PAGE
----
13 Negotiation Stratgies

February 18, 2017 | Filed under: Real Estate, Success

Here are 13 tips and tricks you can use to strategize a successful negotiation

1. Good Guy/Bad Guy

One of the oldest tactics in negotiation is the good guy/bad guy routine. It can be done when you have two negotiators-a team of negotiators. One negotiator acts overbearing, aggressive and pressuring while the other acts compassionate, flexible, and open. They take turns negotiating with the opponent. Often the good guy acts as if he is on your team. Another version of this strategy is the indication there is a bad guy, but there really is not.

You will hear comments like:

• “The manager will never go for that.”

• “My financial partner says we cannot do that.”

• “I am on your side, but the company will never allow us to do that.”

You may want to request to meet the bad guy. If they exist, they’ll show up; if they don’t, you will hear some fast backtracking or excuses.

2. What If?

If you are interested in reducing the other side’s position, you may want to concentrate on the “what if” question. It is very powerful in uncovering the bottom line. For example, if you are trying to purchase one unit, ask “What if I bought 2, 5, 25, 50? What kind of discount will I get?” This helps you to determine your opponent’s margin of profit. If, at 50 units, you get a 25% discount, you know they are still making money, so go for two units at the 25% discount.

3. Exposed Information

You’re sitting in the buyer’s office. All of a sudden, he excuses himself. You’re looking around the room picking up clues as to the type of person the buyer might be. On the desk you notice a quote from the competition, the price is highlighted in bright pink. Also, there is a yellow notepad next to the quote with some notes. You see your company’s name on a note:

• Good company

• Great service

• The price has to be $1.07 per unit for us to do the deal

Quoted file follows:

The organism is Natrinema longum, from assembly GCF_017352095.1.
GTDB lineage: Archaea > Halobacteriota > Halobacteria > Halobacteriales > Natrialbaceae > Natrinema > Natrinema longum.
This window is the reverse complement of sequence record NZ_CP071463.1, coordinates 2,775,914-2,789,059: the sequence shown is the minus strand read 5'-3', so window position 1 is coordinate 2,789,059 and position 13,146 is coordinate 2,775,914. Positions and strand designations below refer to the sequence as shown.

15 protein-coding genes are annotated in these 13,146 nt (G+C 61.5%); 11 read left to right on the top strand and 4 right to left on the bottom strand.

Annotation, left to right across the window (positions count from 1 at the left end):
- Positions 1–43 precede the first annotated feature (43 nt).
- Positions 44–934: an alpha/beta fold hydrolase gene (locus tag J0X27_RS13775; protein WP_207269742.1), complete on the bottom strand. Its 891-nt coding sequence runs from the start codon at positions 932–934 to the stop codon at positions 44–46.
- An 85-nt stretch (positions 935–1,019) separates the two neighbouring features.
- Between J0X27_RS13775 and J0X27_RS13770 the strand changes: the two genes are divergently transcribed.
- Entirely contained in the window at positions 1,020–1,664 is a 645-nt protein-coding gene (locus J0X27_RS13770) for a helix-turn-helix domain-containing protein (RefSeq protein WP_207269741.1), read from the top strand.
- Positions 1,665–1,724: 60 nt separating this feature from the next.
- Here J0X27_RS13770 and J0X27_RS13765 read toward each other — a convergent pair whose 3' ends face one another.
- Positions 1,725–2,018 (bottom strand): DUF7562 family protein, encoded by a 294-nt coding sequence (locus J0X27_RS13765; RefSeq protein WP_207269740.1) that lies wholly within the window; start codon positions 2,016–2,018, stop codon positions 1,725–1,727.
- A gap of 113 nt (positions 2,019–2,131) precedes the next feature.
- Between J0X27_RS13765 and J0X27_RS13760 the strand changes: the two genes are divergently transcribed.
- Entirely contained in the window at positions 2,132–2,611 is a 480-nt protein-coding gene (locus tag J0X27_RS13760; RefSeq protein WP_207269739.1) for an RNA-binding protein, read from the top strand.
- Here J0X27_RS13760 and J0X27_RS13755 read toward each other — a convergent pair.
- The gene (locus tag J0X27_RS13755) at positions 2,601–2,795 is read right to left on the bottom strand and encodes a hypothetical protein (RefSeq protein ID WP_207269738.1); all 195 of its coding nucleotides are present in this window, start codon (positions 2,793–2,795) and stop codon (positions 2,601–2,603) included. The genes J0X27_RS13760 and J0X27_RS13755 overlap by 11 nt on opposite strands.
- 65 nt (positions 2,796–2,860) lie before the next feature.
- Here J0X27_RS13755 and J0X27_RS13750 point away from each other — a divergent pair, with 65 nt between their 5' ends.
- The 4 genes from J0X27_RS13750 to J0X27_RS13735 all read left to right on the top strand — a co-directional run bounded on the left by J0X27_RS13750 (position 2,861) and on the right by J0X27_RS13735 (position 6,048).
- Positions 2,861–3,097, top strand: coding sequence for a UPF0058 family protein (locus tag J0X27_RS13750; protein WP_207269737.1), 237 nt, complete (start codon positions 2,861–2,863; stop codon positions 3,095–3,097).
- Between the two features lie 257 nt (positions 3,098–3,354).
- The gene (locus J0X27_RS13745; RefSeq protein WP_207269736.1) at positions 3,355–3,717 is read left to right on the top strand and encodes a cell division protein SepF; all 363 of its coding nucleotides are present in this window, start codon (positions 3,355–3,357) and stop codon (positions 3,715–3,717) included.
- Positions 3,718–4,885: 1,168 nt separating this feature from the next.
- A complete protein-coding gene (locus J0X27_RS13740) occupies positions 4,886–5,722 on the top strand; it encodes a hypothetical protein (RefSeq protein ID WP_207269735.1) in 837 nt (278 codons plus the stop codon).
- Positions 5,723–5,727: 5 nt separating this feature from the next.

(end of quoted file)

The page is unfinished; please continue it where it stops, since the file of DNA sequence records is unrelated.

The buyer comes back in and shuffles the papers. After a short conversation, you, without being asked, drop your price to $1.07.

4. Bogey

The bogey works on the theory of legitimacy. The negotiator will refer to some document, budget, or expense account. They say, “The budget is only $100,000. That is the maximum we have to work with.” Even though they could spend more if the value was shown, but because the amount is in print they believe the figure to be inflexible.

5. The Eleventh Hour Squeeze

Eighty percent of the concessions in negotiation will come in the remaining 20% of the time available before a deadline-at the last minute or in the eleventh hour. The pressure to give more concessions as the deadline approaches is consistent in all negotiations. The better you manage yourself during the last few days, hours or minutes, the better the deal you will receive.

Here are some suggestions:

• Know your opponent’s deadline and what their pressures are.

• Confirm the deadline as true; fake deadlines are often used.

• Do not reveal your deadlines to your opponent, if possible.

• Know who has the leverage position as you come closer to the deadline.

• Do not get emotional. Panic has ruined more than one deal.

• Do not give more concessions as the deadline approaches.

6. Fait Accompli

Fait Accompli is the strategy of assuming a discount, add-on or additional concession after the negotiations are complete. The negotiator just took one more piece of the pie. If you are good, you won’t let it happen. If you let it happen, it will happen again and again. You just spent three months negotiating a complex and time-consuming deal. The company sends you the check, minus a 2% early payment discount. Do you take the check for 98%? Most people will. They will not even ask for the 2%. They just accept the discount. If it happens to you, ask for your 2% or give them 98% of the product.

7. The Stall

The stall is a great tactic if you have the leverage position, or if you know the other team is under pressure. Just keep putting them off or stalling them. The pressure will build for your opponent, which increases your leverage position. During an actual negotiation, the stall can be effective in giving you breathing room, creating pressure on your opponent, or evaluating your opponent’s position.

Common stall tactics are:

• Refusing to answer questions until later in the discussion.

• Adding information or considerations into the discussion that are not important.

• Asking for time to access information.

• Belaboring a point that is not important.

• Asking for proof of their position (reports, statistics or data).